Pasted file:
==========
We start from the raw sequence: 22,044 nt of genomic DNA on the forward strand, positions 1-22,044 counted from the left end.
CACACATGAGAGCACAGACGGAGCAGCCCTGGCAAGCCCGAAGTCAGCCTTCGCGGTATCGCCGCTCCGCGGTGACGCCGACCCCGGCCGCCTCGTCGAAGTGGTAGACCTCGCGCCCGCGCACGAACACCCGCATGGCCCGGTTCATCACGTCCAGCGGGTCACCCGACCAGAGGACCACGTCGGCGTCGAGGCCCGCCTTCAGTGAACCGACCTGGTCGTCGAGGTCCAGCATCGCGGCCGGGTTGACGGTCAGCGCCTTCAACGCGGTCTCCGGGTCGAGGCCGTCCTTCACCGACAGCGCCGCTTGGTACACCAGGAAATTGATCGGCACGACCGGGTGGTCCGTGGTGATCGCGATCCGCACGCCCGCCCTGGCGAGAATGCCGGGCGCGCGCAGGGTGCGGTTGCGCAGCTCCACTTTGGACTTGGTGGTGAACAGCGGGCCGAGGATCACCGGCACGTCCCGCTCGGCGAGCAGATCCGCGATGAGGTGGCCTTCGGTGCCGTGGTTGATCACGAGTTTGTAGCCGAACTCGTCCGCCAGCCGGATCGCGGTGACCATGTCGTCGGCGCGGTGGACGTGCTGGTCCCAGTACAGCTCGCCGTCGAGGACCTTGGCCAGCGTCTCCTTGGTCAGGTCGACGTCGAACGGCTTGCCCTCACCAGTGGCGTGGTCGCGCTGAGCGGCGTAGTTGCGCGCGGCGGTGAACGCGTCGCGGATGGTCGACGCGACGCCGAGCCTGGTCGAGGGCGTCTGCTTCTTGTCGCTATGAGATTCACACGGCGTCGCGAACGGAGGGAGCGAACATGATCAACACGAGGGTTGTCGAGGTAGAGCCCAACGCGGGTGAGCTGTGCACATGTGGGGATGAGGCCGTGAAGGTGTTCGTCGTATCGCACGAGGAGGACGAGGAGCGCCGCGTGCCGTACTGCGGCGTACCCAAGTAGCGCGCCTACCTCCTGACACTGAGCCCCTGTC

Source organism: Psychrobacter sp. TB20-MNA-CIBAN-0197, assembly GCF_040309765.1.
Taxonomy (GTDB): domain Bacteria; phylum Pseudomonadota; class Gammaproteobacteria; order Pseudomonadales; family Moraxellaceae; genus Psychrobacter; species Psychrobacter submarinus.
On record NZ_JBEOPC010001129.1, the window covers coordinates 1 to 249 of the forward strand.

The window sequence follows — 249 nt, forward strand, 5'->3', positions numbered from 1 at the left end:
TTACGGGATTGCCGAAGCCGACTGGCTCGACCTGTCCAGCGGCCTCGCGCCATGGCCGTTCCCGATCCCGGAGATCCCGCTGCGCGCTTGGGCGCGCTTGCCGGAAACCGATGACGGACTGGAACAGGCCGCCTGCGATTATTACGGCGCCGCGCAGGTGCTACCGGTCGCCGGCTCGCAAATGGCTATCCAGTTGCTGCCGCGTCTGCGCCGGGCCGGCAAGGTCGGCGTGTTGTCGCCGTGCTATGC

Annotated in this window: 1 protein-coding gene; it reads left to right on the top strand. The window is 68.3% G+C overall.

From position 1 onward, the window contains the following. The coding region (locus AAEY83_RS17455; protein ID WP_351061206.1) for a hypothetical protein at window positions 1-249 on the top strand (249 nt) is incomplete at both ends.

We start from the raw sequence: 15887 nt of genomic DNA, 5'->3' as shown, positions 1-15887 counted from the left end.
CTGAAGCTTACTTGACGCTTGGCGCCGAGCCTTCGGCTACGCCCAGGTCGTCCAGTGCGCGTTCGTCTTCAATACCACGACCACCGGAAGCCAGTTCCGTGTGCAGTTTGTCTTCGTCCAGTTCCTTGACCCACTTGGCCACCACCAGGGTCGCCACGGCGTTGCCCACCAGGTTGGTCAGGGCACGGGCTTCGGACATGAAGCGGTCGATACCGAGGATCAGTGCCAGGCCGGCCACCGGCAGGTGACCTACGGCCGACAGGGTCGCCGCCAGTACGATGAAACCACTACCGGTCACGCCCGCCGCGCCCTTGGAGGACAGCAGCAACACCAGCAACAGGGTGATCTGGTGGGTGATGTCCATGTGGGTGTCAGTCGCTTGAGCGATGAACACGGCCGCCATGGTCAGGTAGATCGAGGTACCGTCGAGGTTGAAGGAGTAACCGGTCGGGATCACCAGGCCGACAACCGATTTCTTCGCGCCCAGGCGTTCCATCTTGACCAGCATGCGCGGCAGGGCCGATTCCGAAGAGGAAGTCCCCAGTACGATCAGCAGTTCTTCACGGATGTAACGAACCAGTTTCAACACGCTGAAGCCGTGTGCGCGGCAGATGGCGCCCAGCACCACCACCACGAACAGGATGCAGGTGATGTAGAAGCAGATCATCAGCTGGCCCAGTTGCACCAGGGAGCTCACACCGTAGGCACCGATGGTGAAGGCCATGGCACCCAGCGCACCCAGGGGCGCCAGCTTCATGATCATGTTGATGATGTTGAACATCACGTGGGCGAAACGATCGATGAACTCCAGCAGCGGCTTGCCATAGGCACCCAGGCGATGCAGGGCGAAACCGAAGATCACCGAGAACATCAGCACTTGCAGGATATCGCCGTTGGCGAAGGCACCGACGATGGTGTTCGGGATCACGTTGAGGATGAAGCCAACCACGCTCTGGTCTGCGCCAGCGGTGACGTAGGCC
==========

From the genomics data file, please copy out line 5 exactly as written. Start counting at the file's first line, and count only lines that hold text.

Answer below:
On record NZ_JBEOPC010001129.1, the window covers coordinates 1 to 249 of the forward strand.